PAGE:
She tried to offer a similar experience for the many MUHS students whom she taught over the years. Along with drilling her students in the fundamentals, Dunleavy used social media, music, film, literature and travel abroad to help her young charges better relate to the languages they were learning.
Though classes were largely confined within the four walls of a classroom, Dunleavy noted a few strokes of the computer keyboard retrieved the latest articles from the French newspaper Libérationand teleport students to the Cannes Film Festival or a Lady Gaga concert on foreign soil.
“It is a great part of globalization,” Dunleavy said.
Fortunately, globetrotting has also been part of the game.
Once every couple of years, Dunleavy would lead student groups to Spain, France or Italy, where they could immerse themselves in the native language and culture.
“(The trips) were of immeasurable importance to the students,” Dunleavy said, noting the mix of history, culture and sightseeing, as well as opportunities to hear and produce the language they were learning.
“Very often, it’s in subsequent years that they understand the impact (the trips) had on them,” she said.
She noted some of the students in her Latin class have gone on the Italy trip and ended up studying Italian in college and eventually moved to Italy.
“For me, as a teacher, the joy is putting the kids in that environment, after you’ve told them about the Forum in Rome, the Eiffel Tower, the churros and chocolate in Spain,” Dunleavy said. “You can say, ‘There it is — do it. Figure it out and do it.’ That’s the bliss for me.”
Asked what she has enjoyed most in her teaching career, Dunleavy said, “watching kids kind of create themselves” through their knowledge of a different language.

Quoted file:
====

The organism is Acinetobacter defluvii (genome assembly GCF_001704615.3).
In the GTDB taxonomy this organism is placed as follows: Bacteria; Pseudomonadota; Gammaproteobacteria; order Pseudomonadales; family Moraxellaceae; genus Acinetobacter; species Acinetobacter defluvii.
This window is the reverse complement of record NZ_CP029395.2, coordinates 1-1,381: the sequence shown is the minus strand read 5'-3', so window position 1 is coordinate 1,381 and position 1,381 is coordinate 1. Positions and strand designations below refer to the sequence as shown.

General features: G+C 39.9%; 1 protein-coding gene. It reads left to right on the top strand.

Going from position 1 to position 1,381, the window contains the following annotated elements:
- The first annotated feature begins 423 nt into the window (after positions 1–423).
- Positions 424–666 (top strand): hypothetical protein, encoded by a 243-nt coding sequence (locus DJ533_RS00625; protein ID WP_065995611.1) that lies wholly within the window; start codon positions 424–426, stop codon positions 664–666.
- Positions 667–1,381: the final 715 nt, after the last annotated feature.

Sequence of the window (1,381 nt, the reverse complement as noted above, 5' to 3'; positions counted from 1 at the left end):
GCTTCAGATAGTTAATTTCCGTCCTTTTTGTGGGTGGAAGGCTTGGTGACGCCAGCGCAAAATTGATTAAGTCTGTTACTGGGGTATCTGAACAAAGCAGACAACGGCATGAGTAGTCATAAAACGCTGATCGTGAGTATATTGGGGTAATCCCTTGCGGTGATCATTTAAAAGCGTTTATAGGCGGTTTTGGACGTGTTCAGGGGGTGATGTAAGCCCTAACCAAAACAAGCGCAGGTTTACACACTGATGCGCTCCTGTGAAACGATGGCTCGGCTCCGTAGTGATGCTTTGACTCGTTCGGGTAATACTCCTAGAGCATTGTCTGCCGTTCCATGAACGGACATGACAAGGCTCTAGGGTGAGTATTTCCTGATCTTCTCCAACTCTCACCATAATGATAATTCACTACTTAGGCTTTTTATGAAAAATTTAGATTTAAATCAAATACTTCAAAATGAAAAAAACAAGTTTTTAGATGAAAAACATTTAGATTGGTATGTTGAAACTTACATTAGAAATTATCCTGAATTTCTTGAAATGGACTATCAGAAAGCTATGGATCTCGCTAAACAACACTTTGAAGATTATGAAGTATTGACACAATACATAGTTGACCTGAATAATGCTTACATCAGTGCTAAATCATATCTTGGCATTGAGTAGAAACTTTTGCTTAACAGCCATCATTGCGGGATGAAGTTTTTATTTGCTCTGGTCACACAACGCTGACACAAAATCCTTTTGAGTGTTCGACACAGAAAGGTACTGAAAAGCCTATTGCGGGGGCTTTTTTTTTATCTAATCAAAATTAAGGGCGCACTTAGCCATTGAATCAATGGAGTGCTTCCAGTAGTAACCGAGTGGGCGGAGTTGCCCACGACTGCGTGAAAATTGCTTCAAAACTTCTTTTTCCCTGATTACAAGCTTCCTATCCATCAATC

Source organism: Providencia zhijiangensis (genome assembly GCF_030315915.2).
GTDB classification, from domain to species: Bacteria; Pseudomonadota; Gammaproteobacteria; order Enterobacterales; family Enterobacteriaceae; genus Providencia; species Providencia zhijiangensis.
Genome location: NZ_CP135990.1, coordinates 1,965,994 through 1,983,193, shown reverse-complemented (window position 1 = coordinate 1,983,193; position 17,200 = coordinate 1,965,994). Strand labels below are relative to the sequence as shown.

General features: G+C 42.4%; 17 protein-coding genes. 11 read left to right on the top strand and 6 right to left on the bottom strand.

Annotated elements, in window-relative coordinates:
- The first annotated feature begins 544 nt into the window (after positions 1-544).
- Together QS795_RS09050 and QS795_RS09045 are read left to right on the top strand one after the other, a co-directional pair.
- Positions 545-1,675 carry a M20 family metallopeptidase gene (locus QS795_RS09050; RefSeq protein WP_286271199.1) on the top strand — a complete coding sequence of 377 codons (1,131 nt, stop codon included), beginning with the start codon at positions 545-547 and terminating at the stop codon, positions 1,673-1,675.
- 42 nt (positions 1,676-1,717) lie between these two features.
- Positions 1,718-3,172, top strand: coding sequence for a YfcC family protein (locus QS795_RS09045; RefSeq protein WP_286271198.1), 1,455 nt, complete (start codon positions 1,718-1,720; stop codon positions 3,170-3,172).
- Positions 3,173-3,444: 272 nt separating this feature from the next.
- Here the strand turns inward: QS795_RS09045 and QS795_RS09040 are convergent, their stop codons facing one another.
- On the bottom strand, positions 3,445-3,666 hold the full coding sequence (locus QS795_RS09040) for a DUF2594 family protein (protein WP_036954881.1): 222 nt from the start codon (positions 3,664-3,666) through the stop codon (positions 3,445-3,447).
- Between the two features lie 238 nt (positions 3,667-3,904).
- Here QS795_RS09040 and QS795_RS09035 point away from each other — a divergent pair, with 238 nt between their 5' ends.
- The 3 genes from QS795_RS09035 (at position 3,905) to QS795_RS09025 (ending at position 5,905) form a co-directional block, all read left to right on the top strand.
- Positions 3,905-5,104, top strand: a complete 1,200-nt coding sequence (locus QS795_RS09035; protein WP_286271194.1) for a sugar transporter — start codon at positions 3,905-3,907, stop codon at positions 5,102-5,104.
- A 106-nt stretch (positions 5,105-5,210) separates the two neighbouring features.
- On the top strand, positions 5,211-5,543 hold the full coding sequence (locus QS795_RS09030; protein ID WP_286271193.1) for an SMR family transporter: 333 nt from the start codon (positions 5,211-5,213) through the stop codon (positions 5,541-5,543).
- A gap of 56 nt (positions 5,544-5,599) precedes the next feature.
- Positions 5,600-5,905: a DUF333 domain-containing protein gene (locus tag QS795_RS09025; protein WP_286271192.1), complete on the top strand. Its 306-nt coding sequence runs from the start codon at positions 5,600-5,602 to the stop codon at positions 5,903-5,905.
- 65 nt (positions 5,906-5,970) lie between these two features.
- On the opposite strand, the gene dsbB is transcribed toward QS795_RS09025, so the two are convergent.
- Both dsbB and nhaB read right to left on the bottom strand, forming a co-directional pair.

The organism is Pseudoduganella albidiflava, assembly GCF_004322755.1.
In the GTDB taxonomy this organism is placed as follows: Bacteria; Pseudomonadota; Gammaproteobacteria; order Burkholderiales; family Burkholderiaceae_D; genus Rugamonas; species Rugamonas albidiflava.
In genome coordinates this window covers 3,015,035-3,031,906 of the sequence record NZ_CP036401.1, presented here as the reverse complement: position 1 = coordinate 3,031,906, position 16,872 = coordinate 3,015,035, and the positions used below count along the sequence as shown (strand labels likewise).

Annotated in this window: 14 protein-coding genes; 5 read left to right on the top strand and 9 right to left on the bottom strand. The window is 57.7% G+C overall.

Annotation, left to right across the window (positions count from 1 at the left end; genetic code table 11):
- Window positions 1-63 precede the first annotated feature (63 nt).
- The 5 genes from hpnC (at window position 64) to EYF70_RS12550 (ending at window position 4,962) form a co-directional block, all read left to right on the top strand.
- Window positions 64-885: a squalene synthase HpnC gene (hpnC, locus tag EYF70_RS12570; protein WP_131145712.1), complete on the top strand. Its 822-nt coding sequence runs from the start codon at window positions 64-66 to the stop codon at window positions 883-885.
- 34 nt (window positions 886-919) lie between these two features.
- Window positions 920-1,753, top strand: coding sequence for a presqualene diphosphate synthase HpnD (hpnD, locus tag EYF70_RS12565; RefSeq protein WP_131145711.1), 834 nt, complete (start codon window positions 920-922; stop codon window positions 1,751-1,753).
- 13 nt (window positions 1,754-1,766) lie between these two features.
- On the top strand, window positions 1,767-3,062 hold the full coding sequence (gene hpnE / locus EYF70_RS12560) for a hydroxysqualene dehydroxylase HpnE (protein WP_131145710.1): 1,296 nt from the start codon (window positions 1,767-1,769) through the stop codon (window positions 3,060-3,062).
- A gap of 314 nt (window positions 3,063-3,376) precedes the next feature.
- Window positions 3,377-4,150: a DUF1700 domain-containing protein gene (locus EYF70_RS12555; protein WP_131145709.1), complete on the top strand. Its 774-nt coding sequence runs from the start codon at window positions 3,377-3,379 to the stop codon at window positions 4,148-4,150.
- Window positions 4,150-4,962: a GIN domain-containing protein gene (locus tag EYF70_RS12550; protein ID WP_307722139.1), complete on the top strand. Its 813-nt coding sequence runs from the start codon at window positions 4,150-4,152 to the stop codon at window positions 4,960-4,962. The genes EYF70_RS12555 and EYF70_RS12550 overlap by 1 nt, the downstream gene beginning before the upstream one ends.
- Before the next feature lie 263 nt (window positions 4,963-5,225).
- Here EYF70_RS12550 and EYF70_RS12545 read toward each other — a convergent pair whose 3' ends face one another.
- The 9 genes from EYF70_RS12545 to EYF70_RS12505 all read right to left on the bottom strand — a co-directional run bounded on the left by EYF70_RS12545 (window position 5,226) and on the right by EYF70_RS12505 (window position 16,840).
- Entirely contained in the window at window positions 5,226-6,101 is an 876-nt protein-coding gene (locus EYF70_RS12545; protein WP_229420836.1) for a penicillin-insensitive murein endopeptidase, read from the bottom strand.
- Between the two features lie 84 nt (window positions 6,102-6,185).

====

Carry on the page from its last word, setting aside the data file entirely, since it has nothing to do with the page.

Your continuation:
“When you learn another language, you become another person,” she said, quoting from a poem she had read recently. “That has been so true to me.”
She explained that the tone, inflection and facial expressions of a person often change while using different languages. Such knowledge helped Dunleavy stand apart from her siblings and overcome what she explained had been a rather shy and insecure demeanor as a youth.
“It’s been about seeing kids get the opportunity to create and develop another person,” she said of her satisfaction from teaching.
Dunleavy leaves her high school teaching duties with a few apprehensions.
“My frustration is with the extent to which language is not really valued, in general,” Dunleavy said, adding that too often teachers bear disproportionate blame when a student does not succeed.
“If kids are not doing well, the school gets slammed.”
While she is retiring from MUHS, Dunleavy is not done as an educator. She would like to teach languages and the humanities, perhaps at the college level.
“I can’t not teach,” she said.
Reporter John Flowers is at [email protected].
Frankie Dunleavy’s family and fans are hosting a retirement soiree in her honor at American Flatbread in Middlebury on Sunday, June 12. The proceedings will begin with a dinner, dessert and roast from 6 to 8 p.m., with music by guitarist Stephen Kiernan. Following the roast there will be a “School’s Out Bash” from 8 to 10 p.m., with music from Do Jo and The Grift.
There will be a $4 cover charge for the bash and a comprehensive $28 fee for the dinner, dessert and roast, with proceeds to benefit the Addison Central Teens organization.
Dinner Reservations can be made at 388-3300 or [email protected].